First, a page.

Installation#

SLEAP can be installed as a Python package on Windows, Linux, and Mac OS.

SLEAP requires many complex dependencies, so we strongly recommend using a package manager such as Miniconda to install SLEAP in its own isolated environment. See the Miniconda website for installation instructions. The Anaconda or Mamba package managers will also work well; however, take care not to install multiple different conda-based package managers - choose one and stick with it.

The newest version of SLEAP can always be found in the Releases page.

Hint

Installation requires entering commands in a terminal. To open one:

Windows: Open the Start menu and search for the Miniforge Prompt (if using Mambaforge) or the Command Prompt if not.

Note

On Windows, our personal preference is to use alternative terminal apps like Cmder or Windows Terminal.

Linux: Launch a new terminal by pressing Ctrl + Alt + T.

Mac: Launch a new terminal by pressing Cmd + Space and searching for Terminal.

Note

If you already have Anaconda on your computer (and it is an older installation), then make sure to set the solver to libmamba in the base environment.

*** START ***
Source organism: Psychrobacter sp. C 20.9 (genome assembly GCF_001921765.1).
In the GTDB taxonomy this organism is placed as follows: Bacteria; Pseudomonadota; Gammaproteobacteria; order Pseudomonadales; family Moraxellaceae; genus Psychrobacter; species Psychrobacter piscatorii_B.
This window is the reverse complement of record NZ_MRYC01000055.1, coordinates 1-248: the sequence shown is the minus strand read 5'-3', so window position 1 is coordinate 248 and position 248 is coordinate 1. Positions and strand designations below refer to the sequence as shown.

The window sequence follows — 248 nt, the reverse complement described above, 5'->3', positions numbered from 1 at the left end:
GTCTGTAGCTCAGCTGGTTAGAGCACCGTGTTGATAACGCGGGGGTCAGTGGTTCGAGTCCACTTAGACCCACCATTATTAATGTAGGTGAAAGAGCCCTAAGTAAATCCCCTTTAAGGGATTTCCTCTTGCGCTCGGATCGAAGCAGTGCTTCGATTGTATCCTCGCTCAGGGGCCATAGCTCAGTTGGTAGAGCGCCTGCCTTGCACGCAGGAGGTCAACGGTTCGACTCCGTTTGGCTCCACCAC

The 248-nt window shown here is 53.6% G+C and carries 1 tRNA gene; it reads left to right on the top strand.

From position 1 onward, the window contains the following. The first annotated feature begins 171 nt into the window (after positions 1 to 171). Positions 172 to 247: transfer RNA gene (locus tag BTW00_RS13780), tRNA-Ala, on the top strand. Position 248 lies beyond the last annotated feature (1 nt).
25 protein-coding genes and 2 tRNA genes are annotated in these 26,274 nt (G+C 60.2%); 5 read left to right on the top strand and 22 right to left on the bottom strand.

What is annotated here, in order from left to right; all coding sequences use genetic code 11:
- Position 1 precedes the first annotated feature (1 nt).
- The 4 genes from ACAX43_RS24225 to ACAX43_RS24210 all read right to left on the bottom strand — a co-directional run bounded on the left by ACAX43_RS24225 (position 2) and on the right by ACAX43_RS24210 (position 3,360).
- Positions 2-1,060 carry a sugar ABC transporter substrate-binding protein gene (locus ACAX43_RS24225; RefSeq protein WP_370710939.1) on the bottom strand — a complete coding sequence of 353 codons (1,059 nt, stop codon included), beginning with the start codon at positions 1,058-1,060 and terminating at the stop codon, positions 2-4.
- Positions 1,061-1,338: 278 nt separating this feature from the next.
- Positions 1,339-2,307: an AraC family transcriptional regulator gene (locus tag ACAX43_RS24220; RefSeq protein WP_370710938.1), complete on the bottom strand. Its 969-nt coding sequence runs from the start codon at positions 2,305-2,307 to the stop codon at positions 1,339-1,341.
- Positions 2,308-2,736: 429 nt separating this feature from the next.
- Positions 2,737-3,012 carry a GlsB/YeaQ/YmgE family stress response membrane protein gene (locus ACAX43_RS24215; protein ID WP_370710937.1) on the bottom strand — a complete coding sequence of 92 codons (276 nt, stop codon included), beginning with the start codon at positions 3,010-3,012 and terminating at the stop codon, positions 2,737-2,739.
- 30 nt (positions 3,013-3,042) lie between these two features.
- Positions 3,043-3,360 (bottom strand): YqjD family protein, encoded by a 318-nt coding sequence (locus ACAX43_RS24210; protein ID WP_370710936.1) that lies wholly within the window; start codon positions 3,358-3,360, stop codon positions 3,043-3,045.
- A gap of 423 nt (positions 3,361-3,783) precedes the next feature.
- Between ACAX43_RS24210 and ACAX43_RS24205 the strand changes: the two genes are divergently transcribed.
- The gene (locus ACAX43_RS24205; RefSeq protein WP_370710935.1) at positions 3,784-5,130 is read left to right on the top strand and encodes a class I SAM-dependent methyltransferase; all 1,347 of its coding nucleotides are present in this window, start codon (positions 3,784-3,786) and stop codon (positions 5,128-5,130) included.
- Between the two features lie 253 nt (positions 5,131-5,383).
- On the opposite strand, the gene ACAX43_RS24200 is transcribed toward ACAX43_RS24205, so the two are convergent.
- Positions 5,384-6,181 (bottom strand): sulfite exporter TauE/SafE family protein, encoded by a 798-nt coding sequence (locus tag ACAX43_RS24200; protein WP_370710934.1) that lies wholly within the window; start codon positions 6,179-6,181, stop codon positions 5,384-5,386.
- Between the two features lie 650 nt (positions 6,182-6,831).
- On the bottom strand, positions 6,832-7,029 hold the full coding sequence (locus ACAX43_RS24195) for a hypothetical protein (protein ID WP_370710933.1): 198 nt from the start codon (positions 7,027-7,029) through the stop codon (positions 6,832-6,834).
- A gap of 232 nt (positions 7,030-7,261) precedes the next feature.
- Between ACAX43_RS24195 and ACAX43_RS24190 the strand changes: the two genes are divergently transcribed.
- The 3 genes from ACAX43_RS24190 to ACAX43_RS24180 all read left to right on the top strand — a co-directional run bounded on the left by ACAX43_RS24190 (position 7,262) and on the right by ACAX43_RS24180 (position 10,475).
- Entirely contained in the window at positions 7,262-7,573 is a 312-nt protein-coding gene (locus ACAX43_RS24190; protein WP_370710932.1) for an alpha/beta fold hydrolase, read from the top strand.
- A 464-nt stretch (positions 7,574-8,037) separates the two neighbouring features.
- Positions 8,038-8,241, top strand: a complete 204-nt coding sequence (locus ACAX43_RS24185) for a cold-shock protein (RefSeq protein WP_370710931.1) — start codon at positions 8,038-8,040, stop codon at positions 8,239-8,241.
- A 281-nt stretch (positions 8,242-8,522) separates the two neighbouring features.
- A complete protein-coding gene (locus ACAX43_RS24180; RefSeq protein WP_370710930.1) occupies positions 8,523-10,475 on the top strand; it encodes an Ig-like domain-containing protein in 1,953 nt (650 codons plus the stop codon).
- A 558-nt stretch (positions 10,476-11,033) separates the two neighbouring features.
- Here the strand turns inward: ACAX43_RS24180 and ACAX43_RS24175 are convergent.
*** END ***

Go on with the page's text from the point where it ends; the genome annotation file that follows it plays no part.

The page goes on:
conda update -n base conda
conda install -n base conda-libmamba-solver
conda config --set solver libmamba

Warning

Any subsequent mamba commands in the docs will need to be replaced with conda if you choose to use your existing Anaconda installation.

Installation methods#

SLEAP can be installed three different ways: via conda package, conda from source, or pip package. Select one of the methods below to install SLEAP. We recommend conda package.

conda package#

mamba create -y -n sleap -c conda-forge -c nvidia -c sleap -c anaconda sleap=1.4.1a1

Note

  • This comes with CUDA to enable GPU support. All you need is to have an NVIDIA GPU and updated drivers.

  • If you already have CUDA installed on your system, this will not conflict with it.

  • This will also work in CPU mode if you don’t have a GPU on your machine.

This is the recommended installation method.

conda from source#

  1. First, ensure git is installed:

    git --version
    

    If ‘git’ is not recognized, then install git.

  2. Then, clone the repository:

    git clone https://github.com/talmolab/sleap && cd sleap
    
  3. Finally, install SLEAP from the environment file:

    mamba env create -f environment.yml -n sleap
    

    This is the recommended method for development.

Note